To record in privacy away from the sudden unwanted media interest, Björk's tour drummer Trevor Morais offered his studio in Spain. Björk went to Málaga and arranged to meet with flamenco guitarist Raimundo Amador.[6] Björk had originally intended to stay in Málaga only briefly, but later decided to record the entirety of Homogenic there.[6] Björk made a final trip out of the country before staying in Spain. As she had done since moving to London, Björk returned to Iceland for Christmas.[6] While there, she wrote more new songs for Homogenic, including "Jóga".[8] Before returning to Spain to record, Björk was sidetracked by a two-week worldwide press tour for the promotion of her remix album Telegram, which had just been released.[9] After returning to the studio in Spain in late January, Björk decided to end work with producer Nellee Hooper, who had produced both Debut and Post, as she felt they had "stopped surprising each other".[10][11][12] Björk had intended to produce the album alone, but sought collaborators including Dravs, Howie B, Guy Sigsworth and LFO's Mark Bell.[10] Howie B had worked with Björk on Debut and Post and Sigsworth had played harpsichord on Post.[11][12] The American hip hop group Wu-Tang Clan almost contributed to the production of Homogenic, but were unable due to their production on the album Wu-Tang Forever, which had taken longer than planned.[10] Most of the melodies on the album were created by Björk, who then composed string sections on a Casio keyboard and brought them to programmers who would add rhythmic patterns.[13] Björk had wanted to have Mark Bell contribute to her albums Debut and Post;[14] Bell was credited for the majority of the album's production, including the songs "Pluto", "Alarm Call", and the bassline in "Jóga". Björk stated that she "trusts and respects what [Bell] does for me. If I were to say who has influenced me most it would be Stockhausen, Kraftwerk, Brian Eno and Mark Bell".[10] Other unorthodox methods of recording were used during the production, including Björk wanting to record outside on the porch and using non-professionals to help with production, such as Rebecca Storey, who was hired as a babysitter but added to the production staff after showing interest in the equipment.[15][16]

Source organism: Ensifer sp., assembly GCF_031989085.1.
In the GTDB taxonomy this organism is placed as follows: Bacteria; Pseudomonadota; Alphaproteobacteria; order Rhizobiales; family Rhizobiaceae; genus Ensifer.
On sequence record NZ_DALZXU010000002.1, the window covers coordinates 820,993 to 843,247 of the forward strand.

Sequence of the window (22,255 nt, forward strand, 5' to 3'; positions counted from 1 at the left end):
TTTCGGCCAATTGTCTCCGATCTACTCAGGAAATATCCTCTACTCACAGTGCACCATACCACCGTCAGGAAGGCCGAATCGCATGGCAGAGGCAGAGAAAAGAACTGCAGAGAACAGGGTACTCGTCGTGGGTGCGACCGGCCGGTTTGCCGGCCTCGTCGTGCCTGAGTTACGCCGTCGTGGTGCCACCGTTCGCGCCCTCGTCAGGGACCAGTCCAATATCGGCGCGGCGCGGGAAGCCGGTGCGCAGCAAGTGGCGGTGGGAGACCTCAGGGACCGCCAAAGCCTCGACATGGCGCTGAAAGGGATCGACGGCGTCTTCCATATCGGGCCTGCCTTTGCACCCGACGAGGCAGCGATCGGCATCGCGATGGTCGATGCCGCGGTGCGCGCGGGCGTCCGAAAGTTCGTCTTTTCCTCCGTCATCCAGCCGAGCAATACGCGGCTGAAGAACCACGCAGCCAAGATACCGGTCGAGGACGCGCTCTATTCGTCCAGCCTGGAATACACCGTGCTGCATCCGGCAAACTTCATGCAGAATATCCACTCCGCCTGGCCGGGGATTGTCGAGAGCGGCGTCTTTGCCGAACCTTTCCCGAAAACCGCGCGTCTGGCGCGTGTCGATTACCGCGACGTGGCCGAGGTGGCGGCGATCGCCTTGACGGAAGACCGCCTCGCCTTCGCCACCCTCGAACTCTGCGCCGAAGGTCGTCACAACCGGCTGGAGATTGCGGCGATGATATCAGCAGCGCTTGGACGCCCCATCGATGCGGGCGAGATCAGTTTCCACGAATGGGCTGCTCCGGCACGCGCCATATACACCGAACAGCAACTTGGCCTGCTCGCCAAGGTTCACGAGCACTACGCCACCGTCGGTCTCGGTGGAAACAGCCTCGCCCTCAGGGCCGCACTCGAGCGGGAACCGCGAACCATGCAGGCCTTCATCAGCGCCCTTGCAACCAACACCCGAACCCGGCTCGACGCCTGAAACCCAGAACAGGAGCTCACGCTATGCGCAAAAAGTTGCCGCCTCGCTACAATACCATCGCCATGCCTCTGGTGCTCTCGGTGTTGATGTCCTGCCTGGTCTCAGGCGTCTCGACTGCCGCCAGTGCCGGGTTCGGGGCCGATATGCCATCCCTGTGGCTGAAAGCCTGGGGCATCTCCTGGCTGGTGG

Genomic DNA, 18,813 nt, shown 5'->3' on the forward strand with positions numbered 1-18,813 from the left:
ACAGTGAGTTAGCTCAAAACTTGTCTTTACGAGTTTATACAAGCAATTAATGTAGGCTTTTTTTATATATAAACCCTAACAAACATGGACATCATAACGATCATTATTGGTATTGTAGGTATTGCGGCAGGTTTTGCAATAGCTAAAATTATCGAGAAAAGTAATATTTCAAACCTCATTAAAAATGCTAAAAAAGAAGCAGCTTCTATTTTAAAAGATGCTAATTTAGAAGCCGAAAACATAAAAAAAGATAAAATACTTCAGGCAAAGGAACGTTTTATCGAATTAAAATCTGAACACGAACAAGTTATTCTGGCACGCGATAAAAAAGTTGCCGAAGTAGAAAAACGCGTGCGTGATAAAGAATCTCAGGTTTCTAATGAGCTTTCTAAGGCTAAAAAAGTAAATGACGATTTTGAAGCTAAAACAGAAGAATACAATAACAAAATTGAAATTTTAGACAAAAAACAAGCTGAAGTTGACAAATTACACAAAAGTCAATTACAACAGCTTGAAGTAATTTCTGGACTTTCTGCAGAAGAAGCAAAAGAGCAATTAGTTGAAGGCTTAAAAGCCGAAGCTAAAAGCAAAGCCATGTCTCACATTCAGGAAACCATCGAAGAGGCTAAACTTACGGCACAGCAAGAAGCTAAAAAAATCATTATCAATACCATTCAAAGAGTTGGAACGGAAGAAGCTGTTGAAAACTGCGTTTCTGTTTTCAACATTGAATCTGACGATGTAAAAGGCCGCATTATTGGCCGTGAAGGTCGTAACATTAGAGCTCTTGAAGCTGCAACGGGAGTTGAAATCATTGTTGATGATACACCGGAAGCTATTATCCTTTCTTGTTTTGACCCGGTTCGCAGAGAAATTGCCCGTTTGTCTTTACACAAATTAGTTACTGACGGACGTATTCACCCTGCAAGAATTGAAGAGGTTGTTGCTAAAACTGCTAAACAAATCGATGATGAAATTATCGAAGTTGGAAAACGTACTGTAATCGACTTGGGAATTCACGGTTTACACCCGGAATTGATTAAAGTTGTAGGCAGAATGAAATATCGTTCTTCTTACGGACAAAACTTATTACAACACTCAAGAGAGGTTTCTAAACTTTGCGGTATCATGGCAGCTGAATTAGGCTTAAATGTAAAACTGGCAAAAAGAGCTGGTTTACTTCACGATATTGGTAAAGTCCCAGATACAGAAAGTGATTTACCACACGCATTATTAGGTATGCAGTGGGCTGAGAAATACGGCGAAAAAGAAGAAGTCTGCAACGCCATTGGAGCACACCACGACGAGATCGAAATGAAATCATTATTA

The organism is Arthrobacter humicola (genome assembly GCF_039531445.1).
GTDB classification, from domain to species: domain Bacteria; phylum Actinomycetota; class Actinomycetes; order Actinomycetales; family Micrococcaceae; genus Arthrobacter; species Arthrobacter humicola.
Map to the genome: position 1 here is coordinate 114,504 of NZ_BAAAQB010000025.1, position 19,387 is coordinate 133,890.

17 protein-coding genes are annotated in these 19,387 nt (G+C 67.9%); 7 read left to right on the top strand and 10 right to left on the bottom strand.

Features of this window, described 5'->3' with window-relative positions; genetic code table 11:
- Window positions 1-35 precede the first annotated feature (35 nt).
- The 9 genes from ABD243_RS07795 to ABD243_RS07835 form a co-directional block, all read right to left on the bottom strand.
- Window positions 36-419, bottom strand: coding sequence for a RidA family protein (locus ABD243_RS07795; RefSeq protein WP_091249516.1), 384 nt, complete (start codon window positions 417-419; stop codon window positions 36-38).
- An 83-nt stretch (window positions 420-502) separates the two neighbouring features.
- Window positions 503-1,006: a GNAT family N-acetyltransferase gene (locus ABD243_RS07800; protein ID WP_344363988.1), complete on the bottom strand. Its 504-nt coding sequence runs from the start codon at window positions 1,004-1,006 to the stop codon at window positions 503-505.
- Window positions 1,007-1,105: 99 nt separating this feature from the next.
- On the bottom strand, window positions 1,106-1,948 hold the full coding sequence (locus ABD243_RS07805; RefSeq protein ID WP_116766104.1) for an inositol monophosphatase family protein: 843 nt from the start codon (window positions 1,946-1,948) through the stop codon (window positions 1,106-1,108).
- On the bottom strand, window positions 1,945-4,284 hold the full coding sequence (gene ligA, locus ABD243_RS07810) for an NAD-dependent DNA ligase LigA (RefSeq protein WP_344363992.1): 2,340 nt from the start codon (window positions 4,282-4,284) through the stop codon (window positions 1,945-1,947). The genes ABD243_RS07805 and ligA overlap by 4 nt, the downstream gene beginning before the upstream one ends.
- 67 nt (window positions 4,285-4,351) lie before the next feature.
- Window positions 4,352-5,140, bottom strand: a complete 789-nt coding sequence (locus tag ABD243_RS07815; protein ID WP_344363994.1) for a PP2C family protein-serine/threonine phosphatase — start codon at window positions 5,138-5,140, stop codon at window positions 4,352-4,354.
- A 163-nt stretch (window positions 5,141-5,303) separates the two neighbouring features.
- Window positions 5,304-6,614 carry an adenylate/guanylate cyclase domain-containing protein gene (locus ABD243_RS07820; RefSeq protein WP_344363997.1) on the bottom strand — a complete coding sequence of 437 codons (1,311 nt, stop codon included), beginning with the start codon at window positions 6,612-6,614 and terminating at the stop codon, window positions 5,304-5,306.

String arrangements were added late in the recording process.[16] Björk had friend Eumir Deodato conduct, transcribe and compose original pieces for the few songs that Björk did not arrange for herself.[16] To keep with the Icelandic theme of the album, Björk ordered the services of the Icelandic String Octet.[16] By June 1997, the album was behind schedule and Björk was uncertain of the final track listing and unhappy with some of the recorded vocals.[17]